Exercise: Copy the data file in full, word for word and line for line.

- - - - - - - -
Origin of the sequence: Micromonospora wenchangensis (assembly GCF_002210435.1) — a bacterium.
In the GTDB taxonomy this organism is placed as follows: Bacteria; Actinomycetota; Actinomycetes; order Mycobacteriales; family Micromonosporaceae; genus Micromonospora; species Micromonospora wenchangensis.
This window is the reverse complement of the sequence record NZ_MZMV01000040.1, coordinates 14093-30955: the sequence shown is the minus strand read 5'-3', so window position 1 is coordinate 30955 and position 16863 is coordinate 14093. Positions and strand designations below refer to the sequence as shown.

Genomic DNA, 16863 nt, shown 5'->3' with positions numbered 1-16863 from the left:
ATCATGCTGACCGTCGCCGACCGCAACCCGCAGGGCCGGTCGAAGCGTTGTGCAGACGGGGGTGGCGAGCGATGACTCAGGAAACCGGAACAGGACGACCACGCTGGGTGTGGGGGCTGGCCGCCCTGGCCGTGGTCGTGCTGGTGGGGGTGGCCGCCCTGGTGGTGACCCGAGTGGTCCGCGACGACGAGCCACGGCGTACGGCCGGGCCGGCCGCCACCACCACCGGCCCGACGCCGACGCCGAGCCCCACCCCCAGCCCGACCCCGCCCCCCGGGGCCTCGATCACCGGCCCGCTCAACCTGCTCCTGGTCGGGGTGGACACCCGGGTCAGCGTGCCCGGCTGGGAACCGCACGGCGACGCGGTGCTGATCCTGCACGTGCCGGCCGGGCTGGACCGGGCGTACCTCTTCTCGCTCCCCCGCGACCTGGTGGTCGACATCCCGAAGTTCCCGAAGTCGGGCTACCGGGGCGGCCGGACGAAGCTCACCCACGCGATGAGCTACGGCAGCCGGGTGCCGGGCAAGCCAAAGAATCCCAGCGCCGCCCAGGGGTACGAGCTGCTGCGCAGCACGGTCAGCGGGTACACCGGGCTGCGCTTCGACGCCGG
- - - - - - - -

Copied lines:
Origin of the sequence: Micromonospora wenchangensis (assembly GCF_002210435.1) — a bacterium.
In the GTDB taxonomy this organism is placed as follows: Bacteria; Actinomycetota; Actinomycetes; order Mycobacteriales; family Micromonosporaceae; genus Micromonospora; species Micromonospora wenchangensis.
This window is the reverse complement of the sequence record NZ_MZMV01000040.1, coordinates 14093-30955: the sequence shown is the minus strand read 5'-3', so window position 1 is coordinate 30955 and position 16863 is coordinate 14093. Positions and strand designations below refer to the sequence as shown.

Genomic DNA, 16863 nt, shown 5'->3' with positions numbered 1-16863 from the left:
ATCATGCTGACCGTCGCCGACCGCAACCCGCAGGGCCGGTCGAAGCGTTGTGCAGACGGGGGTGGCGAGCGATGACTCAGGAAACCGGAACAGGACGACCACGCTGGGTGTGGGGGCTGGCCGCCCTGGCCGTGGTCGTGCTGGTGGGGGTGGCCGCCCTGGTGGTGACCCGAGTGGTCCGCGACGACGAGCCACGGCGTACGGCCGGGCCGGCCGCCACCACCACCGGCCCGACGCCGACGCCGAGCCCCACCCCCAGCCCGACCCCGCCCCCCGGGGCCTCGATCACCGGCCCGCTCAACCTGCTCCTGGTCGGGGTGGACACCCGGGTCAGCGTGCCCGGCTGGGAACCGCACGGCGACGCGGTGCTGATCCTGCACGTGCCGGCCGGGCTGGACCGGGCGTACCTCTTCTCGCTCCCCCGCGACCTGGTGGTCGACATCCCGAAGTTCCCGAAGTCGGGCTACCGGGGCGGCCGGACGAAGCTCACCCACGCGATGAGCTACGGCAGCCGGGTGCCGGGCAAGCCAAAGAATCCCAGCGCCGCCCAGGGGTACGAGCTGCTGCGCAGCACGGTCAGCGGGTACACCGGGCTGCGCTTCGACGCCGG